What is the best promotion advice you’ve been given? The worst?

I don’t remember what the worst piece of promotions advice is, honestly, I’ve probably given out more bad advice than I’ve received. I’ve been blessed to work with great promoters and people who have spent time in the promotions world have helped to mentor and guide me over the past several years. Early at my time at The Family, a staff member, with 20 years in promotions, offered some great advice which I’ve heard echoed from several others. She reminded me that our listeners don’t care about the same things that we, as employees of the station, care about. We recently raised funds to upgrade our equipment. When writing about it in the newsletter my first impulse was to include the details of what is being changed and upgraded. I was reminded that most readers will not know or care about the weatherproofing of our tower, or the specifics of the soundboards we want to buy. Instead, I wrote that, thanks to their donations, we will be able to continue broadcasting Hope, Strength, and Encouragement, without interruption, and with higher quality than ever before.

 

What is the one thing YOU must have to do your job every day?

My AeroPress coffee maker. It’s cheap, makes a great, perfectly portioned, cup of coffee. I highly recommend it.

 

In your opinion what makes the ideal station promotion?

I think the ideal promotion is one where we get to personally connect with as many listeners as possible. For our 50th anniversary, we hosted a free festival for the community. We expected about less than 1,000 attendees and we were blown away when 3,000+ people showed up for fun, games, free food, and a free concert from Sanctus Real. The festival was not just a success because of the numbers, but because of how many opportunities we had to connect with our listeners. The whole afternoon, listeners shared their favorite memories of The Family’s broadcasts, staff, and special God-moments, and hopefully we helped them make some new ones.

 

Regarding social networking and promotion, what have you had the most success with?

When it comes to social networking, our main goal is always to develop a deeper sense of community. When we focus on the community aspect, we see engagement go up, and the number of followers increase as well. We’ve especially seen that this year with our new “Hope For The Family Facebook Group”. Our station’s theme this year is “Hope For The Family” and to help share that theme with our listeners we created a Facebook group with that name in March. The goal was to offer hope and a community to our listeners as the stay at home orders began to be implemented. Within a few weeks, the group reached over one thousand members and we’ve seen a consistently high level of engagement. We’ve also seen that as that group grows so does our main Facebook page. In the last few weeks our follows and engagement have skyrocketed and continue to increase.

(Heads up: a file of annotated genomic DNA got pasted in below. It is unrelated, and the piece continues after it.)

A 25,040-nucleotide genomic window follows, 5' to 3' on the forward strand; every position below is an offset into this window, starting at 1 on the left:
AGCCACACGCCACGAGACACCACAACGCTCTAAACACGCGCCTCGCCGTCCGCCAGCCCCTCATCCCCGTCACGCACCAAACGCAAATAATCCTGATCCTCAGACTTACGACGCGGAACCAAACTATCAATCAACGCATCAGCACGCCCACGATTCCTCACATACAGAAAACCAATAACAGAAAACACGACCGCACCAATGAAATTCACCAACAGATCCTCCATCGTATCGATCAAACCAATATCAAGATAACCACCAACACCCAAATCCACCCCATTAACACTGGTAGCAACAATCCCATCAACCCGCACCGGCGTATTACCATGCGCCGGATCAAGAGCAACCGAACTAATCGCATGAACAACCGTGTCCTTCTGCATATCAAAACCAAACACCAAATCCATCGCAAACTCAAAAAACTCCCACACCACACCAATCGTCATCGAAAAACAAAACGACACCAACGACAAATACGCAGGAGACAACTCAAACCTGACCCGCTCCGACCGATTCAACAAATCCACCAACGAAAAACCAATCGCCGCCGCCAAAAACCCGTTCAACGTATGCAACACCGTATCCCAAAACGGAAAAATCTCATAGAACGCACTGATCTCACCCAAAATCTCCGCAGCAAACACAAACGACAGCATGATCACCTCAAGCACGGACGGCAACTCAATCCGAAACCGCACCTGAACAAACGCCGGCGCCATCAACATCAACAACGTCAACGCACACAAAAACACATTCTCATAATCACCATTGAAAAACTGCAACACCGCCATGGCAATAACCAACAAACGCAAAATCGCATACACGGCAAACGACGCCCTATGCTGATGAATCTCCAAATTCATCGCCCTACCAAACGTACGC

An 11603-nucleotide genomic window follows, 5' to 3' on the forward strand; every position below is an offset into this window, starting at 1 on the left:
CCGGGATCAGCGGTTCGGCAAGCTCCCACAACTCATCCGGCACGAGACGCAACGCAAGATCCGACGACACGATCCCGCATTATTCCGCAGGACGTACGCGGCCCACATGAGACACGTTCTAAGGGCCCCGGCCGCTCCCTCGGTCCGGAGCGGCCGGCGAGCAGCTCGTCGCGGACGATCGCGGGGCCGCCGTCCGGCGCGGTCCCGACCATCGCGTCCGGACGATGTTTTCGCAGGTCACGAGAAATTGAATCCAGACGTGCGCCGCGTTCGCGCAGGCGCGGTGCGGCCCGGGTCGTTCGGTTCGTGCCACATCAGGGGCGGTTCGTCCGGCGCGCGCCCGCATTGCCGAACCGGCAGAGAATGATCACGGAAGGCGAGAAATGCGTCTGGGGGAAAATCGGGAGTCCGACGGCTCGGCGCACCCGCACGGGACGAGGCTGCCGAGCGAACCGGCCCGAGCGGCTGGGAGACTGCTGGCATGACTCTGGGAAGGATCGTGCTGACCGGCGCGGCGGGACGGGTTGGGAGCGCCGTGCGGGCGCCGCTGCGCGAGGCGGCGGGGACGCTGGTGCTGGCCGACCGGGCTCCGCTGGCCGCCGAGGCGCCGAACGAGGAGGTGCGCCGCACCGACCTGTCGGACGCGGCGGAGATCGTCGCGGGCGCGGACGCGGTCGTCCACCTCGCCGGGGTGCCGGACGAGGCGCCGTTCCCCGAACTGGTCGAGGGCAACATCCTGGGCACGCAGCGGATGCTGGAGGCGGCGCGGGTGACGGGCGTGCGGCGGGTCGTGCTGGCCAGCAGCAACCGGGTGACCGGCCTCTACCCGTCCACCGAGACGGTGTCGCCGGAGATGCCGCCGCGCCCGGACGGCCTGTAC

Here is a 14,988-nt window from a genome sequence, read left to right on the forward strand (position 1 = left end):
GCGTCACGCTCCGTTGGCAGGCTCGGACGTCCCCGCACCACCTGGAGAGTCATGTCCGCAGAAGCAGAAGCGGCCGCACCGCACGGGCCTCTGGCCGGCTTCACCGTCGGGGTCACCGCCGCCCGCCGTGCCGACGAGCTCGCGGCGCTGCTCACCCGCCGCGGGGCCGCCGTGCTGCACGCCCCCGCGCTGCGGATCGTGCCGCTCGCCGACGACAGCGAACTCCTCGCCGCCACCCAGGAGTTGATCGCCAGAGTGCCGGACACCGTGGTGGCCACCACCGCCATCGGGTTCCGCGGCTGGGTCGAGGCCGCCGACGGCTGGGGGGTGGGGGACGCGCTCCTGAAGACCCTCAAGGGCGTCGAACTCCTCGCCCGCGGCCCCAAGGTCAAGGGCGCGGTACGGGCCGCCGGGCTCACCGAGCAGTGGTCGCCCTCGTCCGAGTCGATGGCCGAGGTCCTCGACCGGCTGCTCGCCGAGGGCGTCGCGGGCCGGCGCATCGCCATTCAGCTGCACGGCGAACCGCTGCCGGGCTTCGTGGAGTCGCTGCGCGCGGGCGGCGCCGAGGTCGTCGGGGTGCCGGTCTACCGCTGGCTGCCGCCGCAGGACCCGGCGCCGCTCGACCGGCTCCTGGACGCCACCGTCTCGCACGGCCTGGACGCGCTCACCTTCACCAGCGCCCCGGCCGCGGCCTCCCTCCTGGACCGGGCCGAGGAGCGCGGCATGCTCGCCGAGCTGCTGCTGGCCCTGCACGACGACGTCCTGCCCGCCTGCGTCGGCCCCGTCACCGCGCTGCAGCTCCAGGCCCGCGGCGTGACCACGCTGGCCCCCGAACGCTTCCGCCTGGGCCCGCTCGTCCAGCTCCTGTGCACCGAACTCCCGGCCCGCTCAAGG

How do you measure the success of a great promotion?

I have two measures for success, professional and personal. From a business standpoint, I consider it a success if we see a high level of engagement from listeners, do something to benefit a client or sponsor who helped with some aspect of the promotion, and if the promotion created some engaging on-air content. On a personal level, I consider a promotion a success when we get to hear the impact we have in the lives of our listeners. Every summer we go to businesses across our network to meet with listeners for our “Family Fun Stops”. One stop required us to drive to a smaller town over an hour away from our main office. When we got to the location there was a woman who had come almost an hour early to say hello and drop off a canned food item for a food drive we were running. She told us that she wasn’t able to stay because she was going to visit her granddaughter who had spent the past few months in the hospital. She shared her story as we cried and prayed with her and she shared that her granddaughter was mostly unresponsive but there was a noticeable change in her when she heard our station. That week’s Family Fun Stop had a low turnout compared to other weeks but getting to meet with and connect with that one listener made it a huge success.